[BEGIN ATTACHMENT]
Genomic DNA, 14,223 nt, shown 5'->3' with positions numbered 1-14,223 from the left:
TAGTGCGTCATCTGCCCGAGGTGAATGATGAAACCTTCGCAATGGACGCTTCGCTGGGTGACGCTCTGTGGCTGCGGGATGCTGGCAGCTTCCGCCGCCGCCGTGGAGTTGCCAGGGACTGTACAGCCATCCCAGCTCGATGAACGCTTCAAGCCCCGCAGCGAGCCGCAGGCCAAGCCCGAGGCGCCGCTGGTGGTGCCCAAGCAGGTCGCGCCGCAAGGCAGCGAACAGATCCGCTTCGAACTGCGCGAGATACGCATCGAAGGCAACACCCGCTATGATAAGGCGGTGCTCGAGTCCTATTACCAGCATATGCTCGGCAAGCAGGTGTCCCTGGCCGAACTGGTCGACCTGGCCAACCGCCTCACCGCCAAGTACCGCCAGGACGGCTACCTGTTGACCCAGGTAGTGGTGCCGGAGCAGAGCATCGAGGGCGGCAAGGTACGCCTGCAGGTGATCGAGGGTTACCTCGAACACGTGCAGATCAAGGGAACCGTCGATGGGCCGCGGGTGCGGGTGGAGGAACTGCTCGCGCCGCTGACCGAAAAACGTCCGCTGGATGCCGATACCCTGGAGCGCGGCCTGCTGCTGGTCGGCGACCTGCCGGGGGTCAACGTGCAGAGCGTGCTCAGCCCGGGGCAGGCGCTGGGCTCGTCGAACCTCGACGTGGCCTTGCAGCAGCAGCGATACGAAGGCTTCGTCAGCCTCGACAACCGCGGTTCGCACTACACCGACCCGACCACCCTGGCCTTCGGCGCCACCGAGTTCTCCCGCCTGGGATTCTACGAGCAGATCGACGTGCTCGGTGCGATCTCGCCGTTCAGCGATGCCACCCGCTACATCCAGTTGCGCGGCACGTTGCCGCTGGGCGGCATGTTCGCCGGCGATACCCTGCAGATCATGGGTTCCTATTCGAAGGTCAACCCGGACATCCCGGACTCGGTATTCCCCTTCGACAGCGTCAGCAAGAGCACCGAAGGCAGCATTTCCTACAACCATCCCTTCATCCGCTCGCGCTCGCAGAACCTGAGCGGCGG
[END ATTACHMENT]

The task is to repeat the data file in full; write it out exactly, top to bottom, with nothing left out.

Genomic DNA, 14,223 nt, shown 5'->3' with positions numbered 1-14,223 from the left:
TAGTGCGTCATCTGCCCGAGGTGAATGATGAAACCTTCGCAATGGACGCTTCGCTGGGTGACGCTCTGTGGCTGCGGGATGCTGGCAGCTTCCGCCGCCGCCGTGGAGTTGCCAGGGACTGTACAGCCATCCCAGCTCGATGAACGCTTCAAGCCCCGCAGCGAGCCGCAGGCCAAGCCCGAGGCGCCGCTGGTGGTGCCCAAGCAGGTCGCGCCGCAAGGCAGCGAACAGATCCGCTTCGAACTGCGCGAGATACGCATCGAAGGCAACACCCGCTATGATAAGGCGGTGCTCGAGTCCTATTACCAGCATATGCTCGGCAAGCAGGTGTCCCTGGCCGAACTGGTCGACCTGGCCAACCGCCTCACCGCCAAGTACCGCCAGGACGGCTACCTGTTGACCCAGGTAGTGGTGCCGGAGCAGAGCATCGAGGGCGGCAAGGTACGCCTGCAGGTGATCGAGGGTTACCTCGAACACGTGCAGATCAAGGGAACCGTCGATGGGCCGCGGGTGCGGGTGGAGGAACTGCTCGCGCCGCTGACCGAAAAACGTCCGCTGGATGCCGATACCCTGGAGCGCGGCCTGCTGCTGGTCGGCGACCTGCCGGGGGTCAACGTGCAGAGCGTGCTCAGCCCGGGGCAGGCGCTGGGCTCGTCGAACCTCGACGTGGCCTTGCAGCAGCAGCGATACGAAGGCTTCGTCAGCCTCGACAACCGCGGTTCGCACTACACCGACCCGACCACCCTGGCCTTCGGCGCCACCGAGTTCTCCCGCCTGGGATTCTACGAGCAGATCGACGTGCTCGGTGCGATCTCGCCGTTCAGCGATGCCACCCGCTACATCCAGTTGCGCGGCACGTTGCCGCTGGGCGGCATGTTCGCCGGCGATACCCTGCAGATCATGGGTTCCTATTCGAAGGTCAACCCGGACATCCCGGACTCGGTATTCCCCTTCGACAGCGTCAGCAAGAGCACCGAAGGCAGCATTTCCTACAACCATCCCTTCATCCGCTCGCGCTCGCAGAACCTGAGCGGCGG